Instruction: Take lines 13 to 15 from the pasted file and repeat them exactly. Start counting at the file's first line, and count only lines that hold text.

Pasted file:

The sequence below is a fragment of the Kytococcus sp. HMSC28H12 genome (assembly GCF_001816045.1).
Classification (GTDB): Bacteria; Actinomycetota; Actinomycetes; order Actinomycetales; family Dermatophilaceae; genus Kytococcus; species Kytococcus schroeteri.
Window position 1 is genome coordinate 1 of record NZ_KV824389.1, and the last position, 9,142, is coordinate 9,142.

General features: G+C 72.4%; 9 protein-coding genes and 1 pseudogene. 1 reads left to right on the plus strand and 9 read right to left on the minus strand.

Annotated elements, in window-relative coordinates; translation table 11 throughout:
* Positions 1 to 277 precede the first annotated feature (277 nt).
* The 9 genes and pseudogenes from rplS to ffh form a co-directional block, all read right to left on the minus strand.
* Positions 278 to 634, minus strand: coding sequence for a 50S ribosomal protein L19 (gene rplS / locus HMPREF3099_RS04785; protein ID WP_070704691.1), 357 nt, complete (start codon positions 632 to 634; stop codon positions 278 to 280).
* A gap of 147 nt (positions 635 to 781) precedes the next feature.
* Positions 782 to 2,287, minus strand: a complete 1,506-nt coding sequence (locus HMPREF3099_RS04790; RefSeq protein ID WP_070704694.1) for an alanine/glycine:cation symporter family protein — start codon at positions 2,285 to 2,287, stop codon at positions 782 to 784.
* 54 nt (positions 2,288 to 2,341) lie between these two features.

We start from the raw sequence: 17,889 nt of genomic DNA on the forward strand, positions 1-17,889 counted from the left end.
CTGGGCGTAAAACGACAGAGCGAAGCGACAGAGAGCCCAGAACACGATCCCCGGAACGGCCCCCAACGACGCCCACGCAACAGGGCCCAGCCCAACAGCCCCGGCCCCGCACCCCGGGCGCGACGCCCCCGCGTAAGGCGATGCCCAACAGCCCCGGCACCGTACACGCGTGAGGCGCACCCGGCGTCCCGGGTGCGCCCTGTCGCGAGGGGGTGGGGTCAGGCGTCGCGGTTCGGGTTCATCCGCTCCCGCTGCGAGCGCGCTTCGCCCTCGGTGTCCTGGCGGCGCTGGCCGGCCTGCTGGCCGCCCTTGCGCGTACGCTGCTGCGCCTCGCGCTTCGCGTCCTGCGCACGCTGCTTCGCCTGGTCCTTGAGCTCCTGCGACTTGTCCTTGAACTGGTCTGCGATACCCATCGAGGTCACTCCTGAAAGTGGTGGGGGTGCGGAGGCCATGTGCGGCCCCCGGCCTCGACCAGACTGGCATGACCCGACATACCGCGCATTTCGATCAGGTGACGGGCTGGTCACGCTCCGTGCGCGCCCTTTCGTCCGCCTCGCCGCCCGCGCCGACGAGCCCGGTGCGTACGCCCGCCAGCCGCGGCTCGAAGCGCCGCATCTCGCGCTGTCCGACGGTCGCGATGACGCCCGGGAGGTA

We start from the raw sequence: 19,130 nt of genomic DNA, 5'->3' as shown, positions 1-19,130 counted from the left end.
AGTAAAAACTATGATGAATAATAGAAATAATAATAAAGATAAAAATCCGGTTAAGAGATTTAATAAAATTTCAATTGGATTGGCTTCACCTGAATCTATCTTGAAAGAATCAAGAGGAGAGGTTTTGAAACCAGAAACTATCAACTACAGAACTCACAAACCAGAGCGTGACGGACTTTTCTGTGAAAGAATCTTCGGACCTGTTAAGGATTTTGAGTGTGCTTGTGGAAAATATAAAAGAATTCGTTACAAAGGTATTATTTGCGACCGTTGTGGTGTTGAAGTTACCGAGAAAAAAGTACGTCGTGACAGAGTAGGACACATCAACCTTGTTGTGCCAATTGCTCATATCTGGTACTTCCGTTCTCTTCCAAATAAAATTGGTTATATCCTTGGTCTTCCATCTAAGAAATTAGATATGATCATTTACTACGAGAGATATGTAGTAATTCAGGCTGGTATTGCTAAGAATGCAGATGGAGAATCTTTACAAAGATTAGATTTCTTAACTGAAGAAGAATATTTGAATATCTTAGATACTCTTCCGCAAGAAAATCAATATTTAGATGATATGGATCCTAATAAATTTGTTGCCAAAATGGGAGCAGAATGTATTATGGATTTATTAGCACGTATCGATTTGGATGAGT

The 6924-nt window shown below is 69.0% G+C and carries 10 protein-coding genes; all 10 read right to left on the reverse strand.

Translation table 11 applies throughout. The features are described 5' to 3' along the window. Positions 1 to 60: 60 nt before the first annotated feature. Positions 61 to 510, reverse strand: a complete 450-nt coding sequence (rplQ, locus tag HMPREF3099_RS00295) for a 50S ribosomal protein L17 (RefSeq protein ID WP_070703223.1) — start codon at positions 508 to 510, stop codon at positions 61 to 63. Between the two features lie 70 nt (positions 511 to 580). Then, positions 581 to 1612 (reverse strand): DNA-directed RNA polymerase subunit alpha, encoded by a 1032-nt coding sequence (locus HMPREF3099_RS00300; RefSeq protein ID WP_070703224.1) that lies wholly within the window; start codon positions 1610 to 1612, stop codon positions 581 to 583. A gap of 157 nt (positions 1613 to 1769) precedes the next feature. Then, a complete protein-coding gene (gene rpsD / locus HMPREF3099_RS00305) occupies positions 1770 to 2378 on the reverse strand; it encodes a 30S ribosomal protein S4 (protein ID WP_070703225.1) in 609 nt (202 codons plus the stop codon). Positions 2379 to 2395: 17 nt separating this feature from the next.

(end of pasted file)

CTGGGCGTAAAACGACAGAGCGAAGCGACAGAGAGCCCAGAACACGATCCCCGGAACGGCCCCCAACGACGCCCACGCAACAGGGCCCAGCCCAACAGCCCCGGCCCCGCACCCCGGGCGCGACGCCCCCGCGTAAGGCGATGCCCAACAGCCCCGGCACCGTACACGCGTGAGGCGCACCCGGCGTCCCGGGTGCGCCCTGTCGCGAGGGGGTGGGGTCAGGCGTCGCGGTTCGGGTTCATCCGCTCCCGCTGCGAGCGCGCTTCGCCCTCGGTGTCCTGGCGGCGCTGGCCGGCCTGCTGGCCGCCCTTGCGCGTACGCTGCTGCGCCTCGCGCTTCGCGTCCTGCGCACGCTGCTTCGCCTGGTCCTTGAGCTCCTGCGACTTGTCCTTGAACTGGTCTGCGATACCCATCGAGGTCACTCCTGAAAGTGGTGGGGGTGCGGAGGCCATGTGCGGCCCCCGGCCTCGACCAGACTGGCATGACCCGACATACCGCGCATTTCGATCAGGTGACGGGCTGGTCACGCTCCGTGCGCGCCCTTTCGTCCGCCTCGCCGCCCGCGCCGACGAGCCCGGTGCGTACGCCCGCCAGCCGCGGCTCGAAGCGCCGCATCTCGCGCTGTCCGACGGTCGCGATGACGCCCGGGAGGTA

We start from the raw sequence: 19,130 nt of genomic DNA, 5'->3' as shown, positions 1-19,130 counted from the left end.
AGTAAAAACTATGATGAATAATAGAAATAATAATAAAGATAAAAATCCGGTTAAGAGATTTAATAAAATTTCAATTGGATTGGCTTCACCTGAATCTATCTTGAAAGAATCAAGAGGAGAGGTTTTGAAACCAGAAACTATCAACTACAGAACTCACAAACCAGAGCGTGACGGACTTTTCTGTGAAAGAATCTTCGGACCTGTTAAGGATTTTGAGTGTGCTTGTGGAAAATATAAAAGAATTCGTTACAAAGGTATTATTTGCGACCGTTGTGGTGTTGAAGTTACCGAGAAAAAAGTACGTCGTGACAGAGTAGGACACATCAACCTTGTTGTGCCAATTGCTCATATCTGGTACTTCCGTTCTCTTCCAAATAAAATTGGTTATATCCTTGGTCTTCCATCTAAGAAATTAGATATGATCATTTACTACGAGAGATATGTAGTAATTCAGGCTGGTATTGCTAAGAATGCAGATGGAGAATCTTTACAAAGATTAGATTTCTTAACTGAAGAAGAATATTTGAATATCTTAGATACTCTTCCGCAAGAAAATCAATATTTAGATGATATGGATCCTAATAAATTTGTTGCCAAAATGGGAGCAGAATGTATTATGGATTTATTAGCACGTATCGATTTGGATGAGT